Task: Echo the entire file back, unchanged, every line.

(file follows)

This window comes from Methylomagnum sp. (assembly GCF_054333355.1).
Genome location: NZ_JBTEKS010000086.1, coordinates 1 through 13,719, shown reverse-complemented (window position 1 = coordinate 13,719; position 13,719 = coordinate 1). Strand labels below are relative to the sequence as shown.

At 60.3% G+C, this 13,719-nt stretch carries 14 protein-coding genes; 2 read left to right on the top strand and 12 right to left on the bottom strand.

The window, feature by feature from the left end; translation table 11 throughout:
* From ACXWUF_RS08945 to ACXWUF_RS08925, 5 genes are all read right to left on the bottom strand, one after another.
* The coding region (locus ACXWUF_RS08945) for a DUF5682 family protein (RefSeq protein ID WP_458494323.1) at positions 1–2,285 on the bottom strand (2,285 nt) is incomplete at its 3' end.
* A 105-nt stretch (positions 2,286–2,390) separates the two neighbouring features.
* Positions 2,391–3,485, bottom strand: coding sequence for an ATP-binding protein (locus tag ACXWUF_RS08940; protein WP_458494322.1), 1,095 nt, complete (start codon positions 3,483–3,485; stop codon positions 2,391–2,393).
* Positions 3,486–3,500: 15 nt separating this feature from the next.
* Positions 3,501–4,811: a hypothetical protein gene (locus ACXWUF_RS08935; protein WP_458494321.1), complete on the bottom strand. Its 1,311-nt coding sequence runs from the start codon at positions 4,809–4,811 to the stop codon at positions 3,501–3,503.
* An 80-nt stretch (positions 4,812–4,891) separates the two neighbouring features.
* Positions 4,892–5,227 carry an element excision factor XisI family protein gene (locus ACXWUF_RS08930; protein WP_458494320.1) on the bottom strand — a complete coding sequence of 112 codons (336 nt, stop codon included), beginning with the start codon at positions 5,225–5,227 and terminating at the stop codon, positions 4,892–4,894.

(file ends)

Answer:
This window comes from Methylomagnum sp. (assembly GCF_054333355.1).
Genome location: NZ_JBTEKS010000086.1, coordinates 1 through 13,719, shown reverse-complemented (window position 1 = coordinate 13,719; position 13,719 = coordinate 1). Strand labels below are relative to the sequence as shown.

At 60.3% G+C, this 13,719-nt stretch carries 14 protein-coding genes; 2 read left to right on the top strand and 12 right to left on the bottom strand.

The window, feature by feature from the left end; translation table 11 throughout:
* From ACXWUF_RS08945 to ACXWUF_RS08925, 5 genes are all read right to left on the bottom strand, one after another.
* The coding region (locus ACXWUF_RS08945) for a DUF5682 family protein (RefSeq protein ID WP_458494323.1) at positions 1–2,285 on the bottom strand (2,285 nt) is incomplete at its 3' end.
* A 105-nt stretch (positions 2,286–2,390) separates the two neighbouring features.
* Positions 2,391–3,485, bottom strand: coding sequence for an ATP-binding protein (locus tag ACXWUF_RS08940; protein WP_458494322.1), 1,095 nt, complete (start codon positions 3,483–3,485; stop codon positions 2,391–2,393).
* Positions 3,486–3,500: 15 nt separating this feature from the next.
* Positions 3,501–4,811: a hypothetical protein gene (locus ACXWUF_RS08935; protein WP_458494321.1), complete on the bottom strand. Its 1,311-nt coding sequence runs from the start codon at positions 4,809–4,811 to the stop codon at positions 3,501–3,503.
* An 80-nt stretch (positions 4,812–4,891) separates the two neighbouring features.
* Positions 4,892–5,227 carry an element excision factor XisI family protein gene (locus ACXWUF_RS08930; protein WP_458494320.1) on the bottom strand — a complete coding sequence of 112 codons (336 nt, stop codon included), beginning with the start codon at positions 5,225–5,227 and terminating at the stop codon, positions 4,892–4,894.